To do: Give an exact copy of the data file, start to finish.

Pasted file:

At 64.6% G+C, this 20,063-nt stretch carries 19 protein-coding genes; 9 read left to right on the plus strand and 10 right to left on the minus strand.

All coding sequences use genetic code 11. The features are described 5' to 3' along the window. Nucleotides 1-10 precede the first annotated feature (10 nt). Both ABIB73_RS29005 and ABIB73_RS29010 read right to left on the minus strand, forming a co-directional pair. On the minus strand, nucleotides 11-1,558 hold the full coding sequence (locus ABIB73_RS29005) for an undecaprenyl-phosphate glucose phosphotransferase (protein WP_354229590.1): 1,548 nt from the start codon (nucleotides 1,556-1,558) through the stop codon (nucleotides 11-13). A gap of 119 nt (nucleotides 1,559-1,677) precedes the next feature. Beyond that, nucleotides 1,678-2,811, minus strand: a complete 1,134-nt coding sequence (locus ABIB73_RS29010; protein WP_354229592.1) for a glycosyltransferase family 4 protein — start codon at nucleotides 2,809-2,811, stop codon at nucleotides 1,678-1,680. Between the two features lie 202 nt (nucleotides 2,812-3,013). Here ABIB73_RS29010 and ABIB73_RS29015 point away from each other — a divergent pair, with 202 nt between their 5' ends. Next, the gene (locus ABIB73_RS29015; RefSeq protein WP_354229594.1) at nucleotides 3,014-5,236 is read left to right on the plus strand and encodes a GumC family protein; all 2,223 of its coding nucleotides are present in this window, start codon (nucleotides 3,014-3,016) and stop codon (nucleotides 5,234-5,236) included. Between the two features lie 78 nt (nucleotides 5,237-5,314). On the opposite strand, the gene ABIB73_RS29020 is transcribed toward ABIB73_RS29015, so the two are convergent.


At 64.6% G+C, this 20,063-nt stretch carries 19 protein-coding genes; 9 read left to right on the plus strand and 10 right to left on the minus strand.

All coding sequences use genetic code 11. The features are described 5' to 3' along the window. Nucleotides 1-10 precede the first annotated feature (10 nt). Both ABIB73_RS29005 and ABIB73_RS29010 read right to left on the minus strand, forming a co-directional pair. On the minus strand, nucleotides 11-1,558 hold the full coding sequence (locus ABIB73_RS29005) for an undecaprenyl-phosphate glucose phosphotransferase (protein WP_354229590.1): 1,548 nt from the start codon (nucleotides 1,556-1,558) through the stop codon (nucleotides 11-13). A gap of 119 nt (nucleotides 1,559-1,677) precedes the next feature. Beyond that, nucleotides 1,678-2,811, minus strand: a complete 1,134-nt coding sequence (locus ABIB73_RS29010; protein WP_354229592.1) for a glycosyltransferase family 4 protein — start codon at nucleotides 2,809-2,811, stop codon at nucleotides 1,678-1,680. Between the two features lie 202 nt (nucleotides 2,812-3,013). Here ABIB73_RS29010 and ABIB73_RS29015 point away from each other — a divergent pair, with 202 nt between their 5' ends. Next, the gene (locus ABIB73_RS29015; RefSeq protein WP_354229594.1) at nucleotides 3,014-5,236 is read left to right on the plus strand and encodes a GumC family protein; all 2,223 of its coding nucleotides are present in this window, start codon (nucleotides 3,014-3,016) and stop codon (nucleotides 5,234-5,236) included. Between the two features lie 78 nt (nucleotides 5,237-5,314). On the opposite strand, the gene ABIB73_RS29020 is transcribed toward ABIB73_RS29015, so the two are convergent.